“Art is something seen about something unseen,” is one way Brother Thomas Bezanson described his calling. The celebrated potter, who was still a young 78 when he was taken from us two years ago, was not visible at Pucker Gallery on Newbury Street Monday evening, but his work — in the current Pucker show, “Continued Beginnings: Tenmoku Masterworks by Brother Thomas” — was on view, and his presence was very much felt as the first group of Brother Thomas Fellows was honored. Each of the eight local artists — filmmaker and playwright John Oluwole Adekoje, composer Kati Agócs, poet Richard Hoffman, poet Barbara Helfgott Hyett, videographer Brian Knep, filmmaker Alla Kovgan, documentary filmmaker Tracy Heather Strain, and jeweler Heather White — will receive “no strings attached” grants of $15,000. The purpose of the Brother Thomas Fund, which the artist, with the help of the Pucker and the Boston Foundation, established in 2007, is to help “struggling, not emerging, not famous” artists; the Foundation itself contributed discretionary grants from its Permanent Fund for Boston.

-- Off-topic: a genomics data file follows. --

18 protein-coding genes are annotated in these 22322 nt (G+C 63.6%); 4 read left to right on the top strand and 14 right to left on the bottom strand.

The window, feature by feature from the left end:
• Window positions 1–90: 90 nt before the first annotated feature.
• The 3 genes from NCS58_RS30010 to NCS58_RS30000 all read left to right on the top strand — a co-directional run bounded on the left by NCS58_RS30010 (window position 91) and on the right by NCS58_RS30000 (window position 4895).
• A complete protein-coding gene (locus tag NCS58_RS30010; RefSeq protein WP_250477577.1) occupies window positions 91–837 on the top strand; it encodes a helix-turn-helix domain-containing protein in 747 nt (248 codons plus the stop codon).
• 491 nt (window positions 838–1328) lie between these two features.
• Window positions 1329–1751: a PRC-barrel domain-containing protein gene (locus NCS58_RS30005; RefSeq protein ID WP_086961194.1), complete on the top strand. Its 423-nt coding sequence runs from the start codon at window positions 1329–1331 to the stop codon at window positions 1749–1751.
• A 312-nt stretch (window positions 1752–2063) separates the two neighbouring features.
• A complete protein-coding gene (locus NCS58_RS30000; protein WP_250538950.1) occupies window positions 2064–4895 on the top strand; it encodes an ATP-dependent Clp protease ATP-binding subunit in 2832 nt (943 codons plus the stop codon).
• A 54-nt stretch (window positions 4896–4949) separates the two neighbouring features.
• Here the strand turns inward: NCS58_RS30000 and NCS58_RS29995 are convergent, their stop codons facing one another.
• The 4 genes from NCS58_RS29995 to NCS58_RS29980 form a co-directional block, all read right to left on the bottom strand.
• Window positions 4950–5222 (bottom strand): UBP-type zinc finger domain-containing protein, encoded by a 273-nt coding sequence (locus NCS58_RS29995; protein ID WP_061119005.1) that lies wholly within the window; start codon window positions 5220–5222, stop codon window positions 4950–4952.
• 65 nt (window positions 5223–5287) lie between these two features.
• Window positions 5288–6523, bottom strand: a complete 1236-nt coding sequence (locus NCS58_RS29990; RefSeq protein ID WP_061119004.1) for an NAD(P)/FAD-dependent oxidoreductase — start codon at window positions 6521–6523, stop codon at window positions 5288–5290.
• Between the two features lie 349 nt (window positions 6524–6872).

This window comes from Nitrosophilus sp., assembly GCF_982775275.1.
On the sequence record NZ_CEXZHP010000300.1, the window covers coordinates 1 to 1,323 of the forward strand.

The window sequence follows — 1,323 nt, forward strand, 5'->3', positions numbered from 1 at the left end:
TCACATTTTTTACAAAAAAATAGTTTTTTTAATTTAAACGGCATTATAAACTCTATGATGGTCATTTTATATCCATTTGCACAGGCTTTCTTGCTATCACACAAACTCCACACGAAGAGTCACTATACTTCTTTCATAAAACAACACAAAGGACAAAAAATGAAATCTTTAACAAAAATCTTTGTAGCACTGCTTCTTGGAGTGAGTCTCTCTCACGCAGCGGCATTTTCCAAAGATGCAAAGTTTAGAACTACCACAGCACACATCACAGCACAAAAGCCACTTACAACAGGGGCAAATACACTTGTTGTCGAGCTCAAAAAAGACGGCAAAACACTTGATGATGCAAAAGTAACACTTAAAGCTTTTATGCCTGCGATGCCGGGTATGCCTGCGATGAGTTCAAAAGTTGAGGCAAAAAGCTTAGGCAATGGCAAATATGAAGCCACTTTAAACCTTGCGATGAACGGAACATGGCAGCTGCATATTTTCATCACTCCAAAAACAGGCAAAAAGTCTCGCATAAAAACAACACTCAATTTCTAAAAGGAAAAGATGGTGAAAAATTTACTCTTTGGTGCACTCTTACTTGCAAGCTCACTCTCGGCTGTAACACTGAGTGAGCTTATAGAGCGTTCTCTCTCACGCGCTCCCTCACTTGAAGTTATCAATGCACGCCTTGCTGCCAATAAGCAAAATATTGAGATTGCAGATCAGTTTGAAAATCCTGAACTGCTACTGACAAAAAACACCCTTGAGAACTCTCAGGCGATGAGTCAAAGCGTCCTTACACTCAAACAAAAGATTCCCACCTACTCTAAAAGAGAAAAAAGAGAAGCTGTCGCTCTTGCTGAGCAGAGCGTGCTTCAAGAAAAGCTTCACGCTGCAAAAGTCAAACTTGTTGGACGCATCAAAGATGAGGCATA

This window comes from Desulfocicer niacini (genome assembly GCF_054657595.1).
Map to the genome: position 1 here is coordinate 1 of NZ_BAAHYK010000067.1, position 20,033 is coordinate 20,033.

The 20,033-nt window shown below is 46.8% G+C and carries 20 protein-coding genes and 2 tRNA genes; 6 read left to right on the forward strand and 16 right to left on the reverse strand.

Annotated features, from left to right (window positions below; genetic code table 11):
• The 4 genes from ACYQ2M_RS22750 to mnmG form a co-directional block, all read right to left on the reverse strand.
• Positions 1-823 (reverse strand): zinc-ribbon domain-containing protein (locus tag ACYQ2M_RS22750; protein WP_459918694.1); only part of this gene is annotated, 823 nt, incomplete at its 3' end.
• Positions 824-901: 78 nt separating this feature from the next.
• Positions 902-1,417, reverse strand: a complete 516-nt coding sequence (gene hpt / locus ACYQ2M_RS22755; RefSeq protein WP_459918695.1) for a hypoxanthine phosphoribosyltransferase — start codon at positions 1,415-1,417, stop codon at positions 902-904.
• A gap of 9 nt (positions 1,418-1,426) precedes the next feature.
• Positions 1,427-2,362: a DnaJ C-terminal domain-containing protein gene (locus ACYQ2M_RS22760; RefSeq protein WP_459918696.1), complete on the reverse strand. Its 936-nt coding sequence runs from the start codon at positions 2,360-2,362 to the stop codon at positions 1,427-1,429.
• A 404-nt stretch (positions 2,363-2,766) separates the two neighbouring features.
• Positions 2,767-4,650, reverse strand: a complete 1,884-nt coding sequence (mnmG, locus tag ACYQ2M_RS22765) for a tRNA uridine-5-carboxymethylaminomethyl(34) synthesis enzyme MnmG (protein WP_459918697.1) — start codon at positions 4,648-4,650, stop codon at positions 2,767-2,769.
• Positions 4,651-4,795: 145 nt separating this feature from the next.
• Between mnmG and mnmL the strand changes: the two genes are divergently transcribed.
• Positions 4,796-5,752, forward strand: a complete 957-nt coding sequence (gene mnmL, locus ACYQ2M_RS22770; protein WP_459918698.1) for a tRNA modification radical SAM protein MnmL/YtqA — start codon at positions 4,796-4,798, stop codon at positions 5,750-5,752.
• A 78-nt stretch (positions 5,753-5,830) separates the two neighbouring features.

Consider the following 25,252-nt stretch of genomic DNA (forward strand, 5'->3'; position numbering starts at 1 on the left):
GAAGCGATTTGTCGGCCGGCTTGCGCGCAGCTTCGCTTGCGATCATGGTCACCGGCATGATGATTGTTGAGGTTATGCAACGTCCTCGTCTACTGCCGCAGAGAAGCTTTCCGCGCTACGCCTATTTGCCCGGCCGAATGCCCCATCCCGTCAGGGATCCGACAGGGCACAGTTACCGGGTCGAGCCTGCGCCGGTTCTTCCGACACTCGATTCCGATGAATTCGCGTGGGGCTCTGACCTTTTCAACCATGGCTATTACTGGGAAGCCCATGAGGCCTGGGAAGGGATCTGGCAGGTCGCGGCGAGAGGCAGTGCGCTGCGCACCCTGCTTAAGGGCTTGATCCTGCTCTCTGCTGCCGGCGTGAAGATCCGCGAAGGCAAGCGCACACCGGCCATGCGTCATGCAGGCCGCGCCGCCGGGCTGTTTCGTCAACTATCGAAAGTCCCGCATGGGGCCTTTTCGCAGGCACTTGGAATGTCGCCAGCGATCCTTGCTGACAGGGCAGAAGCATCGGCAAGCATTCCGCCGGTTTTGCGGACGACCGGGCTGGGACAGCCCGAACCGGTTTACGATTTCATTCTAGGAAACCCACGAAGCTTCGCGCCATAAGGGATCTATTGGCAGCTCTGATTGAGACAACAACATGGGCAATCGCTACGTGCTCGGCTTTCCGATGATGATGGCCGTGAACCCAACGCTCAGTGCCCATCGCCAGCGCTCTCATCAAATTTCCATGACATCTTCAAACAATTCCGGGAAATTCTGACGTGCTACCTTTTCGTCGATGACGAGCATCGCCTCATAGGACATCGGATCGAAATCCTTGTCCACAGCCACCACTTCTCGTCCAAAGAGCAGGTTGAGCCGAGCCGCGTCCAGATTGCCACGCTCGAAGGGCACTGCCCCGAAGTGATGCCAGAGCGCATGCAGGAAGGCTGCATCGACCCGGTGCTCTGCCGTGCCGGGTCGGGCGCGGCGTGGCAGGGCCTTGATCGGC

Originally from Nova Scotia, Brother Thomas spent 25 years as a Benedictine monk at the Weston Priory in Vermont. Starting in 1985, he had been artist-in-residence in the community of the Benedictine Sisters at Mount Saint Benedict in Erie, Pennsylvania. Every two years, the Pucker would mount a show of his work: vases, tea bowls, jars, flasks, and plates in a galaxy of glazes. And Brother Thomas himself would turn up, looking like a subversive Santa Claus with his twinkling eyes and self-depreciating smile.
Monday evening the Pucker was packed: six of the eight Fellows made it, and a number of the 60-odd original nominees, and their friends, and Brother Thomas’s friends. Indeed, you could scarcely turn around without making a new friend. As Brother Thomas wrote, “When good people meet, good things happen.”
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